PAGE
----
I'm pleased to report that the project is complete and the modification is working well. Here's a rundown on the final stages of the process:
1) The female HDMI breakout I had originally ordered worked well for testing, but I soon learned that it was not easy to mount to the iMac case. So I ordered a different breakout from the same ebay guy (see the list of project components for a link), but this time I was smart enough to pay the extra $2 for him to solder the HDMI pins to the breakout board. This soldering requires a very fine soldering tip and strong magnification. The first time I tried this I used my daughter's microscope, but even that didn't keep me from somehow shorting two of the leads and ruining the adapter—so the $2 is worth it. The pins to the screw terminals are large enough that you can solder those yourself without too much difficulty.
2) As mentioned in previous logs, power to the monitor is controlled by shorting two of the leads from the large female connector that normally plugs into the logic board. Shorting pin 13 to ground turns on the inverter, and shorting pin 13 to 3.3V turns off the inverter. This means that a standard on/off switch for power won't give us the control we need. So instead I used a 5V relay circuit, powering it with 5V from pin 10 and ground from pin 9, and routing a branch of that same 5V line through the user's main power switch to toggle the relay on/off. On the other side of the relay circuit there were also three wires: the common wire was pin 13, which the relay connected to either GND, or pin 3.3V (from pin 8). I used a relay where the trigger could be set either HIGH (in my case 5V) or LOW (ground)—either will work for this circuit. I mounted the relay to one of the plastic posts that was originally used to affix the logic board to the computer, and then used an M3 spacer to add support on the opposite corner.
3) Once you've wired the monitor cable into the female HDMI breakout, be sure to go through and make sure none of the data connections are shorted. All of the "shield" wires from the data lines are ultimately connected, so you should have continuity between HDMI pins 2, 5, 8, and 11. I somehow also had continuity between HDMI pins 10 and 11, where there should be no continuity. On very close inspection (using a high-powered magnifying glass) I saw that I had somehow nicked the insulation on the data line that went into pin 10. Because the shield lines are uninsulated, this caused a short. Difficult to diagnose, but easily fixed. I should also note that my research indicated that shortening any of the monitor cables could be problematic, as their resistances are carefully balanced to prevent distortions in the image. I don't know how much of this is relevant, but I tried to leave the cables intact and the resulting image is crystal clear.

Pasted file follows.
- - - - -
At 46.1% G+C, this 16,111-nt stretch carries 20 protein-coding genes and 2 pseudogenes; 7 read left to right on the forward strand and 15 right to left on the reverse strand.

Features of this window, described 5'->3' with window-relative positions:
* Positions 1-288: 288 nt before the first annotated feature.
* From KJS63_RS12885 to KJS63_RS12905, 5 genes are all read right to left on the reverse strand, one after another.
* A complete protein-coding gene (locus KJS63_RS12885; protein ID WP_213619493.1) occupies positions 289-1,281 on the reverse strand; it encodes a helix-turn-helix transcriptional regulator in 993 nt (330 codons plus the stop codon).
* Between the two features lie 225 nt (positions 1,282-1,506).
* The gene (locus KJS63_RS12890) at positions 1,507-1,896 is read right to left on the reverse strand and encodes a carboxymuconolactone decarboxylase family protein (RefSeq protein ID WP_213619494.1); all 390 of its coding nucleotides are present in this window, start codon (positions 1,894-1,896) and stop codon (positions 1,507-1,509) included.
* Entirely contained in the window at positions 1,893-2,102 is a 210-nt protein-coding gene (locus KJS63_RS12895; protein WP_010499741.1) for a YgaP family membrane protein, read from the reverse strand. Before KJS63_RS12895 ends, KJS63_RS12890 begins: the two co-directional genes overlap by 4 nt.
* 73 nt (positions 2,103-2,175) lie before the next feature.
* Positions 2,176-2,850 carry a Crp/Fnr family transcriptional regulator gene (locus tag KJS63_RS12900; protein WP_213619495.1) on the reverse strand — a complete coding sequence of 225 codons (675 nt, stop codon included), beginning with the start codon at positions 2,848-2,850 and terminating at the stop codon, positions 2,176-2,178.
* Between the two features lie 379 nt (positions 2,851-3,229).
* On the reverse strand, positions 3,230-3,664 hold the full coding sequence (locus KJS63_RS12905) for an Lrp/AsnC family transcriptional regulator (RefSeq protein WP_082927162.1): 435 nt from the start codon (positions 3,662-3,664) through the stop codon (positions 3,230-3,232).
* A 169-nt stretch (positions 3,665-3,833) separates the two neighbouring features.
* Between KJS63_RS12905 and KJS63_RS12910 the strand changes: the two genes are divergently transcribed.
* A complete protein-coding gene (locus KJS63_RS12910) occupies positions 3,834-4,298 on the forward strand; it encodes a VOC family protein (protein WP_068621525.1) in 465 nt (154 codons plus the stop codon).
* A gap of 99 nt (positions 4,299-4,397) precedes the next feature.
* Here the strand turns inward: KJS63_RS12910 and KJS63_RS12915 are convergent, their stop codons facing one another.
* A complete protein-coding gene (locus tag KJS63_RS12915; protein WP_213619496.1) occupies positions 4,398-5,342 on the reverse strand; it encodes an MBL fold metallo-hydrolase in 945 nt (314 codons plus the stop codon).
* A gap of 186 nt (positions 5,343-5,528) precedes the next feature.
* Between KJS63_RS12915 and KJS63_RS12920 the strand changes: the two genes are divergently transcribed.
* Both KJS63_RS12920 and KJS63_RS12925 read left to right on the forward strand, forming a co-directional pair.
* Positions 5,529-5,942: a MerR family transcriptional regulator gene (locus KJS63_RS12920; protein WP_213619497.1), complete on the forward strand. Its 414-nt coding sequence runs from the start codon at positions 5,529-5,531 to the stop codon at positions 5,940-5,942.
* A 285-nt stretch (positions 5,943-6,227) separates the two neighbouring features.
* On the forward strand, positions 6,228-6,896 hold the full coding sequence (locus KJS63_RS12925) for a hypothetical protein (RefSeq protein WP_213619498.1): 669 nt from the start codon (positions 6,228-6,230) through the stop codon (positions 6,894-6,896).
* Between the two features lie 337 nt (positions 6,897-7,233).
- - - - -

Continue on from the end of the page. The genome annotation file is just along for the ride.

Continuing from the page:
4) It is necessary to cut off and remove the thin plastic shroud that covers the area below the screen. It is metallic on the inside and if it comes into contact with live areas of your circuit could cause a short. This happened to me while demonstrating my work to my friend who commissioned the project, which was a bit embarrassing. So cut that thing off!
5) Pin 7 (LCD_PWM) and pin 1 (3.3V) should be soldered together and insulated with heat shrink tubing. I've read of others using a 1K resistor when shorting these pins, but I elected not to do that and haven't had any problems.
6) I mounted the female HDMI connector through one of the existing USB ports on the back of the iMac. Be sure you add some sort of insulating material over the pins on the connector's screw terminal block on the underside. If they managed to poke through the thin material apple has around the USB port they will come into contact with a metal layer, and this will cause a short.
7) I was initially a bit concerned about heat, so I thought I would reinstall one of the three fans that came in the unit. But these fans are not controlled by voltage alone, and without the logic board I couldn't figure out how to activate them. Once everything was up and running and I had reattached the iMac cover, I let the unit run for a few hours to test heat. The area near the inverter board was warm to the touch, which I think it normal, but it never got hot. The venting on the back of the iMac seems to be enough to keep things cool.
8) I had a few old vintage switches sitting around that were almost exactly the same size as the hole where the iMac power button is mounted. With some careful filing and some love from the glue gun, we have a main power switch with a solid, mechanical action that gives the project a bit of personality.
That's it! I'm happy to answer questions via DM if anyone is attempting this mod and needs clarification.